The Federal Aviation Administration’s 2017 Unmanned Aircraft Systems (“UAS”) Symposium opened on March 27, 2017. Through the first two days of the conference, the FAA has focused on its efforts to work with UAS industry stakeholders to facilitate the integration of UAS into the national airspace system (“NAS”). In particular, the FAA has focused on three main issues: (1) the promulgation of performance based standards to accommodate future operations as UAS technology evolves; (2) the implementation of a technology based solution to facilitate compliance with FAA regulations and thus operation of UAS and further innovation; and (3) continued integration, as opposed to segregation, of various UAS into the NAS.
- Performance Based Standards. Instead of working to promulgate prescriptive standards that will tell the industry exactly what it must do in order to operate, the FAA is focused on performance based standards that offer minimum standards for performance. The intent is then to all industry to do what industry does best – determine the best way to meet those standards for the relevant operations. While performance based standards often take longer to develop, they are more flexible in the long run as they allow for changing technology without out changing the standards.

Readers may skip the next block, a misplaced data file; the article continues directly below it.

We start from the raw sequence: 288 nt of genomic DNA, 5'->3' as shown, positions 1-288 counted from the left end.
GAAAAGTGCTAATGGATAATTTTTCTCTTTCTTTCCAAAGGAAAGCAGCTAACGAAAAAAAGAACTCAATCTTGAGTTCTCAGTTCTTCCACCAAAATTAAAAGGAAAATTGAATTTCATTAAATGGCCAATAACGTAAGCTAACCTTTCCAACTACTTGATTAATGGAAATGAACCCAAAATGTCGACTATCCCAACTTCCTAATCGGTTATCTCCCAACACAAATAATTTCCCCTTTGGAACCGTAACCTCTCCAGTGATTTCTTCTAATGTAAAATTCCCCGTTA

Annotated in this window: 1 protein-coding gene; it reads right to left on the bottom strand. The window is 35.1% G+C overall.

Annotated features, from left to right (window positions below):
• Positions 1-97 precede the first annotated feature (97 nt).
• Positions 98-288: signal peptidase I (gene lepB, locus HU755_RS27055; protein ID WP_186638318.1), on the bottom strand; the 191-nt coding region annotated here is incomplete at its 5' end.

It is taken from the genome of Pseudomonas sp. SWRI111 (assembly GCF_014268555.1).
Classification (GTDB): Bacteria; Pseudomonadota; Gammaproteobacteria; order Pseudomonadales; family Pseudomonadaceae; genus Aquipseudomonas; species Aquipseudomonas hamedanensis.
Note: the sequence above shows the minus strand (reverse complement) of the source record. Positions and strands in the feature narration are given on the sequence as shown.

- Technology Based. The FAA is developing, and intends to implement, a web based platform referred to as the Low Altitude Authorization and Notification Capability whereby the process for UAS operators to notify Air Traffic Control of flights within five (5) miles of an airport or to obtain FAA authorization to fly in certain classes of airspace becomes automated and thus expedites the issuance of requested notifications and authorizations. As part of this effort, the FAA will publish maps that indicate likely safe altitudes and distances around airports for UAS operations. In addition, the FAA is working to develop a single web portal that will allow UAS owners and operators to register their aircraft, apply for airspace authorizations and waivers, file accident reports, and keep abreast of the latest FAA news and announcements concerning UAS.
- Integration into the NAS. Beyond Visual Line of Sight (“BVLOS”) operations continue to be an activity that garners attention and interest from the FAA and industry. The FAA recognizes that a permanent segregation of UAS activities into a limited fraction of the NAS is not viable for the long-term. Therefore, the FAA is advocating, if not expecting, industry take on the burden of developing UAS BVLOS” capabilities that can be fully integrated into the NAS. The FAA expects that UAS integration will eventually lead to UAS activities being covered not only by Part 107, but other parts of the Federal Aviation Regulations based on the specific activity performed (e.g. package delivery under Part 135; precision agriculture under Part 137). This would be analogous to the current regulatory environment for manned aircraft that can be covered by Parts 91, 121 or 135 simultaneously.